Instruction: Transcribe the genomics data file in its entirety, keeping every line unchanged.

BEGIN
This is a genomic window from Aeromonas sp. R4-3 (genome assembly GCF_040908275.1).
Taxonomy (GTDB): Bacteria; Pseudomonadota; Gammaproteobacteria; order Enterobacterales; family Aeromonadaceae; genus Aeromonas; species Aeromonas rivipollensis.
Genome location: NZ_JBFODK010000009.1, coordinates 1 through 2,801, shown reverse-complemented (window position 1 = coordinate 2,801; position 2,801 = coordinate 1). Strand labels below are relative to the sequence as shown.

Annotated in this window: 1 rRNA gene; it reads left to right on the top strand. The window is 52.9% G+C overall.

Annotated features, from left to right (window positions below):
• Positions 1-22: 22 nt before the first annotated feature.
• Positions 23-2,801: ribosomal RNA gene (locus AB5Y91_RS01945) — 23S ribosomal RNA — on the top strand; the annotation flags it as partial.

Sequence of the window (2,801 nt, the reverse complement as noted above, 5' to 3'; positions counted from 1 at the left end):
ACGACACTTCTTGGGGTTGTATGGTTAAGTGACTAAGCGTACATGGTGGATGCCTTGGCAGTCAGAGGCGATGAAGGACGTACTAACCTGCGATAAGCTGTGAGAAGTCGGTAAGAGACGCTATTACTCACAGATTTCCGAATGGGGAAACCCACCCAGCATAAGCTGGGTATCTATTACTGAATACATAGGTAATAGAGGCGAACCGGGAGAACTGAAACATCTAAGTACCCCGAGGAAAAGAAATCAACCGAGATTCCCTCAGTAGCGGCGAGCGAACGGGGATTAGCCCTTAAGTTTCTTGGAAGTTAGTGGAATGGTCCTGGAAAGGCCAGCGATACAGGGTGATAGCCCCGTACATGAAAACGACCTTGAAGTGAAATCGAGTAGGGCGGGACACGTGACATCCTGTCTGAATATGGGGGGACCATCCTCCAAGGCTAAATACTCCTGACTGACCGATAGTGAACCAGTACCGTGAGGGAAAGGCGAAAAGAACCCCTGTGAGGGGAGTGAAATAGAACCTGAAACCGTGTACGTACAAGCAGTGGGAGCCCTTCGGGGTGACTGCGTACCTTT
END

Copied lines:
This is a genomic window from Aeromonas sp. R4-3 (genome assembly GCF_040908275.1).
Taxonomy (GTDB): Bacteria; Pseudomonadota; Gammaproteobacteria; order Enterobacterales; family Aeromonadaceae; genus Aeromonas; species Aeromonas rivipollensis.
Genome location: NZ_JBFODK010000009.1, coordinates 1 through 2,801, shown reverse-complemented (window position 1 = coordinate 2,801; position 2,801 = coordinate 1). Strand labels below are relative to the sequence as shown.

Annotated in this window: 1 rRNA gene; it reads left to right on the top strand. The window is 52.9% G+C overall.

Annotated features, from left to right (window positions below):
• Positions 1-22: 22 nt before the first annotated feature.
• Positions 23-2,801: ribosomal RNA gene (locus AB5Y91_RS01945) — 23S ribosomal RNA — on the top strand; the annotation flags it as partial.

Sequence of the window (2,801 nt, the reverse complement as noted above, 5' to 3'; positions counted from 1 at the left end):
ACGACACTTCTTGGGGTTGTATGGTTAAGTGACTAAGCGTACATGGTGGATGCCTTGGCAGTCAGAGGCGATGAAGGACGTACTAACCTGCGATAAGCTGTGAGAAGTCGGTAAGAGACGCTATTACTCACAGATTTCCGAATGGGGAAACCCACCCAGCATAAGCTGGGTATCTATTACTGAATACATAGGTAATAGAGGCGAACCGGGAGAACTGAAACATCTAAGTACCCCGAGGAAAAGAAATCAACCGAGATTCCCTCAGTAGCGGCGAGCGAACGGGGATTAGCCCTTAAGTTTCTTGGAAGTTAGTGGAATGGTCCTGGAAAGGCCAGCGATACAGGGTGATAGCCCCGTACATGAAAACGACCTTGAAGTGAAATCGAGTAGGGCGGGACACGTGACATCCTGTCTGAATATGGGGGGACCATCCTCCAAGGCTAAATACTCCTGACTGACCGATAGTGAACCAGTACCGTGAGGGAAAGGCGAAAAGAACCCCTGTGAGGGGAGTGAAATAGAACCTGAAACCGTGTACGTACAAGCAGTGGGAGCCCTTCGGGGTGACTGCGTACCTTT